Which cheapies are as good as the high-end products?
Hair products are like fraternal twins—similar in ingredients, but very different on the surface. We asked Lesley Bride, senior scientist at Procter & Gamble Beauty, and Fritz Clay, owner of Hair Play Salon in San Francisco, to compare similar products and say which are so close, you might as well save and which are worth the splurge. The results will surprise you.
Ingredients in Action: Silicone is the primary curl-enhancing element in both products. The spend-y spray claims that natural ingredients, including passion-flower extract and mate leaves, hydrate and define curls. The less expensive curler uses panthenol and polymers to do the same thing.
And the Winner Is Less: The silicones in both will define your curls without making your hair crunchy, but the got2B’s polymers will help the curls keep their shape longer.
Non-Chemical Straightening Creams
Less: Marc Anthony Simply Straight Instant Straightening Cream  ($7.99, walgreens.com)
Luxe: Frederic Fekkai Coiff Controle Ironless Straightening Balm, $25 
Ingredients in Action: Both products contain panthenol (a conditioner) and glycerin (a humectant), but the cheaper product claims its silk fibers are responsible for smoothing. Lightweight silicones and cetearyl alcohol—a fatty alcohol common in conditioners—in the pricier version supposedly give you a straighter style.
And the Winner Is: Both fight frizz and flyaways to keep your hair straighter. But cetearyl alcohol adds additional slipperiness, which makes it easier to glide a brush through your hair as you hit it with a hot blow-dryer.
Less: Citré Shine Shine Mist Anti-Frizz Spray Laminator, $4.49 
Luxe: Jonathan Product IB Shield Humidity Lock-Out Shine Spray, $32 .
Ingredients in Action: The less expensive spray contains vitamins, silicones and a UV protector. The higher-priced product has tourmaline, antioxidants, silicones and UVA and UVB filters.
And the Winner Is: Because of the sun filters in these shiners, your color is less likely to go flat. Plus, the extra protection gives your hair radiant shine—and it smells nice. But the aerosol formula means you get better coverage with the expensive product, and it’s loaded with additional moisturizing ingredients.
Heat Protecting Spray
Less: Freeman Papaya Moisture Plus Sun Drenched Heat Styling Conditioning Spray, $4.99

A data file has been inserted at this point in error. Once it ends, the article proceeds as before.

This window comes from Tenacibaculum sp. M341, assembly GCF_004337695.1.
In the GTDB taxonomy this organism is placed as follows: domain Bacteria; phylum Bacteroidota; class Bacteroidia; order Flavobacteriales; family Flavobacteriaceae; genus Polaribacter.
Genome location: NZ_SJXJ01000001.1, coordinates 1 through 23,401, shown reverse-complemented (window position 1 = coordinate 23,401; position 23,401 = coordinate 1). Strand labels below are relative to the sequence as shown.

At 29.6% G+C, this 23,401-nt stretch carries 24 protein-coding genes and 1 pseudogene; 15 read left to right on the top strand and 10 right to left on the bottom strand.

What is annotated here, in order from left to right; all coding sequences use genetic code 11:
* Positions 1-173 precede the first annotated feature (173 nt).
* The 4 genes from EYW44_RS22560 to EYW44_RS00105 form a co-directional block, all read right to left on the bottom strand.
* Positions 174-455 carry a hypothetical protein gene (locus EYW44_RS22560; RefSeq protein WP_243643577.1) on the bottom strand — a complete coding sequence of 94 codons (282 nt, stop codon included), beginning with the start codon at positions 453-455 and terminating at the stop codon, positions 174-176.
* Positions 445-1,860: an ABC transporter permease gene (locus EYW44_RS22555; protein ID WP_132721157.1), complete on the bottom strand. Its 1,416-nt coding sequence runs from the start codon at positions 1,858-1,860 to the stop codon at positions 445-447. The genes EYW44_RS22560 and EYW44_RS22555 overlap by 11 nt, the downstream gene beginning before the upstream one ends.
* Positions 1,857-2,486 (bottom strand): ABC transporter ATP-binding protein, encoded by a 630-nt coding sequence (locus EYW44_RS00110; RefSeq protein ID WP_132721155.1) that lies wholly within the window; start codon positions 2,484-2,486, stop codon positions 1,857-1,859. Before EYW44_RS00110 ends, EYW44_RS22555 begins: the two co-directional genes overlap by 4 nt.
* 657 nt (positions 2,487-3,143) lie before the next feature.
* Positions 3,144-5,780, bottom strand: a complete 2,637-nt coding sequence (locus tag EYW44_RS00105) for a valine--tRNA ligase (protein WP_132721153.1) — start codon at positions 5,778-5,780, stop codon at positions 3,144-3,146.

Luxe: Vavoom Gold Heat Iron-In Control Protective Dry Mist, $16 
Ingredients in Action: Natural fruit extracts and silicones in the budget spray protect your hair and hold your style. The pricier spray’s new “Heat Dispersion Technology” distributes heat evenly across the hair so sections of your strands don’t weaken more than others; it also contains style-holding polymers.
And the Winner Is: Both sprays prep your hair to take the heat by sealing the cuticle. But the less expensive spray is more moisturizing because it’s alcohol-free.
Ingredients in Action: Powder in the thrifty brand absorbs excess oil, as do rice and oat starch in the costlier spray.
And the Winner Is: Both products will clean and add volume to a heavy, oily mop, but what about the less-than-fresh scent of dirty hair? The pricier “shampoo” has a crisp, lemon-y scent to mask any odor.
Ingredients in Action: The shampoos contain a similar combo of nettle, wheat proteins, and panthenol. Nettle removes product buildup to keep your hair from going flat. Protein fattens hair strands from the inside out to add volume. Panthenol is a moisturizing agent.
And the Winner Is: The expensive version is mostly natural, but the cheaper formula contains organic ingredients—so it’s better for your hair and the environment.
Less: Samy Beyond Repair Professional Intensive Hair Masque, $8.49 
Luxe: Philip B White Truffle Nourishing Hair Conditioning Creme, $75 
Ingredients in Action: Shea butter, cetyl alcohol, and amodimethicone help the budget conditioner smooth and rebuild your hair while amino acids, lavender and white truffle oil are the stars in the pricier product.
And the Winner Is: The rich, creamy formula in the spend-y stuff will undoubtedly soften your strands, but the peppery, mineral smell could turn some people off. The cheaper formula’s amino silicones are so durable; they might stay in your hair for a few washings, so you get even more conditioning bang for your buck.
Less: Pantene Pro-V Restoratives Time Renewal Conditioner  ($6.19, cvs.com)
Luxe: Alterna Caviar Seasilk Collection, $32 
Ingredients in Action: The budget formula restores smoothness to all of your strands with cationic surfactants. The pricier product contains caviar extract to nourish your hair, cytokines to stimulate protein production and antioxidant vitamin C.
And the Winner Is: Both pack a powerful punch against old hair age (if you’re medium to long in length, the hair is old), but the cheaper version’s cationic surfactants are positively charged, so your hair has a better shot at looking like it did before the damage set in.
By Emily Kate Warren of TotalBeauty